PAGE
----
Step 5: Referring now to FIGS. 3 and 4, individual islands of varactor diodes 60 are created by one of two alternative methods. FIG. 3 illustrates a conventional mask and etching away process which is used in the preferred embodiment to deactivate by excising defined volumes, sectors, or areas of high doped n and p-type laminae 40 and 30, as well as a portion of low doped n-type lamina 20. A portion 22 of lamina 20 may be left on substrate 10 in solid state electronic continuity with other varactor diodes 60 as part of the interconnecting conductor-inductor circuit between islets of varactor diodes 60. FIG. 4 illustrates an alternative method for creating electronically isolated varactor diodes 60 on substrate 10. In the method of FIG. 4, defined portions of high doped n and p-type laminae 40 and 30 as well as a portion of low doped n-type lamina 20 are deactivated by Oxygen ion implantation therein, which effectively converts the designated volumes, areas, or sectors between varactor diodes 60 of semiconductor laminae 40, 30, and a portion of 20 into a single insulator layer 24.
Step 6: Referring now to FIGS. 5 and 6, a 20 micron thick insulator layer 70 (measured from top surface of layer 40) is applied to the volumes between diode islets 60 leaving the volumes 72 above ohmic contacts 50 open. In the preferred embodiment, insulator layer 70 is a polyimide, but it will be appreciated that any suitable insulator may likewise be utilized.
Step 7: Again, FIGS. 5 and 6, illustrate the final step of adding the inductor layer. A conductor-inductor lamina 80 is applied with a 10 micron thick Gold (Au) plating on the uppermost surface of insulator layer 70, filling in contact volumes 72 and making electronic continuity contact with ohmic contacts 50. Application of Au layer 80 may be accomplished by conventional electroplating processes. Conductor sections 82 between diode elements 60 function as the inductor segments of the circuit to complete the monolithic, high voltage, nonlinear transmission circuit.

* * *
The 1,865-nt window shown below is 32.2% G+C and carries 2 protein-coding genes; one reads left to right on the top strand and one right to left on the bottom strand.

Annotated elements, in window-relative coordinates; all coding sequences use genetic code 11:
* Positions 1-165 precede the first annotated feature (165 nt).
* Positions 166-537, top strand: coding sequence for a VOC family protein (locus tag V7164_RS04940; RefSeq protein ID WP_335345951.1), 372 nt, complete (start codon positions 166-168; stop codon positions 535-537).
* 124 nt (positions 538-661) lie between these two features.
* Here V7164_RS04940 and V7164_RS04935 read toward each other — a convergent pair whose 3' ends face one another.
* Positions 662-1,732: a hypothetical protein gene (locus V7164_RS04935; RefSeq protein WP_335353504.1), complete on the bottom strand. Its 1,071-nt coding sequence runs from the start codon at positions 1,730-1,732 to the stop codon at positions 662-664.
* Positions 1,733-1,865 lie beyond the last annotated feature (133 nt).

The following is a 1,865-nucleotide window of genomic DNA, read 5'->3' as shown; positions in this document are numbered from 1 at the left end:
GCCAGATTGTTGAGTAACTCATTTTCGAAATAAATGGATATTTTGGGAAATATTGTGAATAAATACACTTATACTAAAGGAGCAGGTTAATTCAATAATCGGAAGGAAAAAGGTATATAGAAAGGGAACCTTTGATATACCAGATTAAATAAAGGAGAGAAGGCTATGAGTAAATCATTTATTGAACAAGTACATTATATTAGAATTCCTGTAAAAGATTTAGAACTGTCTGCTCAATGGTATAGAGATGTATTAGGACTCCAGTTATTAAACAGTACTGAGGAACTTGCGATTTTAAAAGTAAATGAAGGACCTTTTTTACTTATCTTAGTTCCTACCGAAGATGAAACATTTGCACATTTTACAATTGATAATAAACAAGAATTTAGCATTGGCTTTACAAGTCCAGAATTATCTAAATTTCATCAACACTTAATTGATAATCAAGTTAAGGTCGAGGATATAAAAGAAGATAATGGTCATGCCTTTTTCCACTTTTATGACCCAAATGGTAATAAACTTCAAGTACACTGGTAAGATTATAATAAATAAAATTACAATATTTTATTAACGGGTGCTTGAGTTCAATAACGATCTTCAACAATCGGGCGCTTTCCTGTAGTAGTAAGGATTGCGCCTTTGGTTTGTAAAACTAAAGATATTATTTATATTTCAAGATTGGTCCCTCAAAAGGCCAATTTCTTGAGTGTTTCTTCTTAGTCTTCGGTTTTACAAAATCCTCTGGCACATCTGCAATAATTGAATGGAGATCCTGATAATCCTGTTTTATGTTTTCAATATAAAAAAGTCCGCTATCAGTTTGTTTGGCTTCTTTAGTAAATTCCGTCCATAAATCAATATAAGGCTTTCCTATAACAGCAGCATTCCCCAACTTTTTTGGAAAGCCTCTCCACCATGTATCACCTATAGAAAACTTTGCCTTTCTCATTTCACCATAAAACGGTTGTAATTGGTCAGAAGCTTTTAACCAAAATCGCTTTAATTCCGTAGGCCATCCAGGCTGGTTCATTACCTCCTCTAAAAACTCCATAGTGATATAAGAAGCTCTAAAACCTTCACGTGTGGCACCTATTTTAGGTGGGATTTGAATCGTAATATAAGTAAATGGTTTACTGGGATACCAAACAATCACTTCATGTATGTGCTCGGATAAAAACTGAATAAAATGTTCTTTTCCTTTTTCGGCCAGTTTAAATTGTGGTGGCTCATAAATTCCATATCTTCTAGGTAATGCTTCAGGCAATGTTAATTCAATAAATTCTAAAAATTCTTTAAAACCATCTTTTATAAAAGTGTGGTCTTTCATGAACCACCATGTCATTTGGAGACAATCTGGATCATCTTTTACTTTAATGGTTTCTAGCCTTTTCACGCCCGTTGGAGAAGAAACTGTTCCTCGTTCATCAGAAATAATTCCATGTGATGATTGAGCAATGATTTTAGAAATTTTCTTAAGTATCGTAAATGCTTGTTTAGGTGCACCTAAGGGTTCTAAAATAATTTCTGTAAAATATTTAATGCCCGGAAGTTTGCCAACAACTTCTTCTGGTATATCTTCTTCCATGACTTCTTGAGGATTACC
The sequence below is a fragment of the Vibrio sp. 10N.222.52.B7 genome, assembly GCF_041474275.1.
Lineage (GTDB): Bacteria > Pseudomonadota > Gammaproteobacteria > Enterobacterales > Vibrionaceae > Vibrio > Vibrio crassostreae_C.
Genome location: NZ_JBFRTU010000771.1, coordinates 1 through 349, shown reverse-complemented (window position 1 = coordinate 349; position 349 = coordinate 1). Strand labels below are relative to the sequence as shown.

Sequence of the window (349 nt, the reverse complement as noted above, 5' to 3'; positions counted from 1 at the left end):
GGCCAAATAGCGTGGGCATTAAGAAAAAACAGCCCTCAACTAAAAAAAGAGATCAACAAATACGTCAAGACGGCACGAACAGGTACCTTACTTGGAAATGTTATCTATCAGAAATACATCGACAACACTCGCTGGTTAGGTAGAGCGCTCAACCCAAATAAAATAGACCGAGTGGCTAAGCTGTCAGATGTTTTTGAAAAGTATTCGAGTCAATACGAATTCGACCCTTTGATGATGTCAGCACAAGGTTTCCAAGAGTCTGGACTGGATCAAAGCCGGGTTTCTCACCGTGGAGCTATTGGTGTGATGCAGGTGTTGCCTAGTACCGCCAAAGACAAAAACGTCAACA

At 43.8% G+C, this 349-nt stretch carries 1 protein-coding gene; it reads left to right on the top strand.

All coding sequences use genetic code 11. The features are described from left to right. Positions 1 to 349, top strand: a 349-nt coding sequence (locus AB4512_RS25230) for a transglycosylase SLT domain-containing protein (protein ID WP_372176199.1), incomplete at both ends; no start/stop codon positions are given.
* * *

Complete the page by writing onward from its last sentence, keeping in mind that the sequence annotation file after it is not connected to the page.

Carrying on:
Although the foregoing process is described in detail as an enabling embodiment, it will be understood that the disclosed invention is not limited to the above procedural steps, elements or substances inclusively, but is intended to be limited and defined only by the following claims as interpreted by the above description in view of the drawings.
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|U.S. Classification||435/379, 257/E21.697, 257/E21.366, 257/480, 257/275, 438/403, 257/E21.542, 438/424, 438/606, 438/381, 333/20|
|International Classification||H01L21/76, H01L21/8252, H01L21/329|
|Cooperative Classification||H01L21/8252, H01L29/66204, H01L21/7605|
|European Classification||H01L29/66M6D8D, H01L21/8252, H01L21/76P|
|Feb 28, 1994||AS||Assignment|
Owner name: REGENTS OF THE UNIVERSITY OF CALIFORNIA, THE, CALI
Free format text: ASSIGNMENT OF ASSIGNORS INTEREST;ASSIGNOR:U.S. DEPARTMENT OF ENERGY;REEL/FRAME:006874/0856
Effective date: 19940112
|Nov 10, 1997||FPAY||Fee payment|
Year of fee payment: 4
|Apr 23, 2002||REMI||Maintenance fee reminder mailed|